If you have been a Christian for any length of time, you have probably read or heard the parable Jesus told about the farmer who scattered seeds. After hearing it several times, it becomes very familiar. We tend to gloss over it quickly, and to not think about it too deeply. We don’t take the time to think about how it relates to us as parents and to our children. I want to spend the time to walk through it, and to get you to think about it more deeply. First, let’s read it and then dive into its meaning and application.
“Listen! A farmer went out to plant some seed. As he scattered it across his field, some of the seed fell on a footpath, and the birds come and ate it. Other seed fell on shallow soil with underlying rock. The seed sprouted quickly because the soil was shallow. But the plant soon wilted under the hot sun, and since it didn’t have deep roots, it died. Other seed fell among thorns that grew up and choked out the tender plants so they produced no grain. Still other seeds fell on fertile soil, and they sprouted, grew, and produced a crop that was thirty, sixty, and even a hundred times as much as had been planted!” Mark 4:3-8 NLT
So there are 4 types of soil, or people. They are explained below.
The 1st seed fell on the footpath soil where the ground was too hard for the seed to take root, so the birds ate it. These people have hard hearts. They hear the word, but Satan takes it away at once. This is explained in Mark 4:15.
An example of this soil can be found in Governor Felix in Acts 24:22-27. He heard the Gospel from Paul throughout the two years that Felix had Paul in prison, but he never believed.
The 2nd seed fell on shallow soil with rock underneath, where the hot sun dried everything up. These people hear and accept the word initially, but later fall away when problems come. See Mark 4:16-17.
People with shallow soil can be found in John 6. After Jesus tells them that He is the bread of life, and that anyone who eats this bread will not die. In verse 66 we find that “many of his disciples turned away and deserted him.” Another example is Judas. When things got tough, he betrayed Jesus.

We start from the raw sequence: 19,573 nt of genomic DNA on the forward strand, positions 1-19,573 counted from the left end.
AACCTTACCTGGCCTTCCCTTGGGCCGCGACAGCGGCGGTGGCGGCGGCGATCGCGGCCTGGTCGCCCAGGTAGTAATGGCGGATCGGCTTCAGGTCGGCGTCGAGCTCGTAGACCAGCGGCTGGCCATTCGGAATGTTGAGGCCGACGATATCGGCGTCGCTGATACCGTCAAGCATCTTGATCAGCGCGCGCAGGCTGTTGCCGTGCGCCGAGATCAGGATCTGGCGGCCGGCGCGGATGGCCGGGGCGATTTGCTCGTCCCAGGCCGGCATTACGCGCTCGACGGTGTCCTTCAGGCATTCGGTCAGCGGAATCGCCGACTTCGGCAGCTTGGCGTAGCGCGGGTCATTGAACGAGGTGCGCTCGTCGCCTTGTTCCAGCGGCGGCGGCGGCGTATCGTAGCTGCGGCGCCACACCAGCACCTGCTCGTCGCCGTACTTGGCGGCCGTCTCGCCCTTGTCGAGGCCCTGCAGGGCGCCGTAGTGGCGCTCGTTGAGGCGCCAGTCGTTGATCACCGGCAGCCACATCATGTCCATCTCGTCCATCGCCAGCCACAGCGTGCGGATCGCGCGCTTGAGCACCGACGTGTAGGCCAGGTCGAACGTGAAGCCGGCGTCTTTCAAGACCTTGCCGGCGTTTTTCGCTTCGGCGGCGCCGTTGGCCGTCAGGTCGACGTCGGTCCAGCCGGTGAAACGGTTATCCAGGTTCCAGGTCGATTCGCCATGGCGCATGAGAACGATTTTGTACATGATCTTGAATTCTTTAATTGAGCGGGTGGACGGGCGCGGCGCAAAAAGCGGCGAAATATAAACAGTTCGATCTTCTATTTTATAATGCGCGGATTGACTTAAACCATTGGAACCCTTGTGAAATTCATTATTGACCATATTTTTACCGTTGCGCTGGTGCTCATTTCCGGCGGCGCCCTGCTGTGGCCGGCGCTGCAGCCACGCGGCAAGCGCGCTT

The 3rd seed fell on soil infested with thorns. The thorns grew up with it and choked it. These people hear the word of God, but the message is crowded out with the worries of this life, the lure of wealth, and the desire for things. See Mark 4:18-19.
Paul tells us about someone who has thorn infested soil. In 2 Timothy 4:10, Paul says “Demas has deserted me because he loves the things of this life and has gone to Thessalonica.”
The 4th seed fell on good soil. They hear and accept the word of God, and produce a great harvest. They are people who God blesses by using them to fulfill His plan for His glory. See Mark 4:20.
Examples of people with good soil can be found in Acts 16 with Timothy, and in John 3 with Nicodemus.
So what seed do you want to be? What seed do you want your children and grandchildren to be? Of course we would all want to be the good soil. We want to be used by God and want Him to be pleased with us. We want Him to say “Well done good and faithful servant.”
But all too often we find our “soil” changing and slipping into the shallow soil when problems come and our faith is tested. We start slipping into the thorny soil when comparing ourselves to others, and feeling like we have to “keep up with the Jone’s” by pursuing wealth and material things.
We need to constantly fertilize, aerate, till and water our soil to keep it healthy. We do this by constantly reading God’s word, praying, staying in fellowship with other believers, confessing and repenting of our sins, and inviting other Christians to hold us accountable when we stray. We might mess up from time to time, but our soil will stay healthy and God will use it to produce a great harvest.
It is important that our children and grandchildren know the meaning of this parable. We need to challenge them by asking them what type of soil they want to be. Then when they respond that they want to be the good soil, we need to explain what they need to do to have good soil.
The people who are foot path soil, shallow rocky soil, and thorny soil probably never thought about it or decided they wanted to be that way. So getting our children to think about it and to make a conscious decision that they want to be good soil, is a great first step in their journey of tending their soil.